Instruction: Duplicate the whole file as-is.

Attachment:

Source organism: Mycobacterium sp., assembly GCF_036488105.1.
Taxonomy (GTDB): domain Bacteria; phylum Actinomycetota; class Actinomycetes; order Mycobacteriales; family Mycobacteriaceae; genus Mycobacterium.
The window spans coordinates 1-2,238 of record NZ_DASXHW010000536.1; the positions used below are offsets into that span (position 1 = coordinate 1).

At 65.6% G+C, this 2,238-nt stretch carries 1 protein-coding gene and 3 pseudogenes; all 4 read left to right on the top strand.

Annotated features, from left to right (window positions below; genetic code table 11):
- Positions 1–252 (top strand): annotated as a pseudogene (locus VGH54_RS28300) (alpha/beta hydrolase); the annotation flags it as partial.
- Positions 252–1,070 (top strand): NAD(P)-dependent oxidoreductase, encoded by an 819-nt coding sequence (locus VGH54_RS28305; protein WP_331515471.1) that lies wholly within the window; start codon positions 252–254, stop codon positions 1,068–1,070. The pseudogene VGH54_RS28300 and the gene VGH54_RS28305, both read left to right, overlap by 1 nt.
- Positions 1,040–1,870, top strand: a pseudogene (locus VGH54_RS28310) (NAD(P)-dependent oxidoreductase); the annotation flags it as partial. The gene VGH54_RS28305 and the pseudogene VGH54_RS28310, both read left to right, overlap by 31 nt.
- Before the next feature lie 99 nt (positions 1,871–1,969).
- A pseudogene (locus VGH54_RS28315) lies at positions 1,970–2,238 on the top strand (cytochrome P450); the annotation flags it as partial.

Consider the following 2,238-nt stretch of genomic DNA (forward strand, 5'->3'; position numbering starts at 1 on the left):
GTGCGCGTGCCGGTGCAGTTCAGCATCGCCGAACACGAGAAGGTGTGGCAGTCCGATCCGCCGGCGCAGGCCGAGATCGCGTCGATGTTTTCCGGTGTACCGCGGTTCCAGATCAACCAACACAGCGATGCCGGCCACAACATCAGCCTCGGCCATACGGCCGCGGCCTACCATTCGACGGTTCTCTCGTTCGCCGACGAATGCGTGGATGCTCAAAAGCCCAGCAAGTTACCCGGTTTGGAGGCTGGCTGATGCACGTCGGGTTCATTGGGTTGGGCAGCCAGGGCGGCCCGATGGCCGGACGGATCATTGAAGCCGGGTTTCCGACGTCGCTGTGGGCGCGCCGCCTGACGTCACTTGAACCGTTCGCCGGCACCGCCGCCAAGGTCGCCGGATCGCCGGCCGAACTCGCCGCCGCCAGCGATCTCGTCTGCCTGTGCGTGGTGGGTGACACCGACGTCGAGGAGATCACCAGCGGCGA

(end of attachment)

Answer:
Source organism: Mycobacterium sp., assembly GCF_036488105.1.
Taxonomy (GTDB): domain Bacteria; phylum Actinomycetota; class Actinomycetes; order Mycobacteriales; family Mycobacteriaceae; genus Mycobacterium.
The window spans coordinates 1-2,238 of record NZ_DASXHW010000536.1; the positions used below are offsets into that span (position 1 = coordinate 1).

At 65.6% G+C, this 2,238-nt stretch carries 1 protein-coding gene and 3 pseudogenes; all 4 read left to right on the top strand.

Annotated features, from left to right (window positions below; genetic code table 11):
- Positions 1–252 (top strand): annotated as a pseudogene (locus VGH54_RS28300) (alpha/beta hydrolase); the annotation flags it as partial.
- Positions 252–1,070 (top strand): NAD(P)-dependent oxidoreductase, encoded by an 819-nt coding sequence (locus VGH54_RS28305; protein WP_331515471.1) that lies wholly within the window; start codon positions 252–254, stop codon positions 1,068–1,070. The pseudogene VGH54_RS28300 and the gene VGH54_RS28305, both read left to right, overlap by 1 nt.
- Positions 1,040–1,870, top strand: a pseudogene (locus VGH54_RS28310) (NAD(P)-dependent oxidoreductase); the annotation flags it as partial. The gene VGH54_RS28305 and the pseudogene VGH54_RS28310, both read left to right, overlap by 31 nt.
- Before the next feature lie 99 nt (positions 1,871–1,969).
- A pseudogene (locus VGH54_RS28315) lies at positions 1,970–2,238 on the top strand (cytochrome P450); the annotation flags it as partial.

Consider the following 2,238-nt stretch of genomic DNA (forward strand, 5'->3'; position numbering starts at 1 on the left):
GTGCGCGTGCCGGTGCAGTTCAGCATCGCCGAACACGAGAAGGTGTGGCAGTCCGATCCGCCGGCGCAGGCCGAGATCGCGTCGATGTTTTCCGGTGTACCGCGGTTCCAGATCAACCAACACAGCGATGCCGGCCACAACATCAGCCTCGGCCATACGGCCGCGGCCTACCATTCGACGGTTCTCTCGTTCGCCGACGAATGCGTGGATGCTCAAAAGCCCAGCAAGTTACCCGGTTTGGAGGCTGGCTGATGCACGTCGGGTTCATTGGGTTGGGCAGCCAGGGCGGCCCGATGGCCGGACGGATCATTGAAGCCGGGTTTCCGACGTCGCTGTGGGCGCGCCGCCTGACGTCACTTGAACCGTTCGCCGGCACCGCCGCCAAGGTCGCCGGATCGCCGGCCGAACTCGCCGCCGCCAGCGATCTCGTCTGCCTGTGCGTGGTGGGTGACACCGACGTCGAGGAGATCACCAGCGGCGA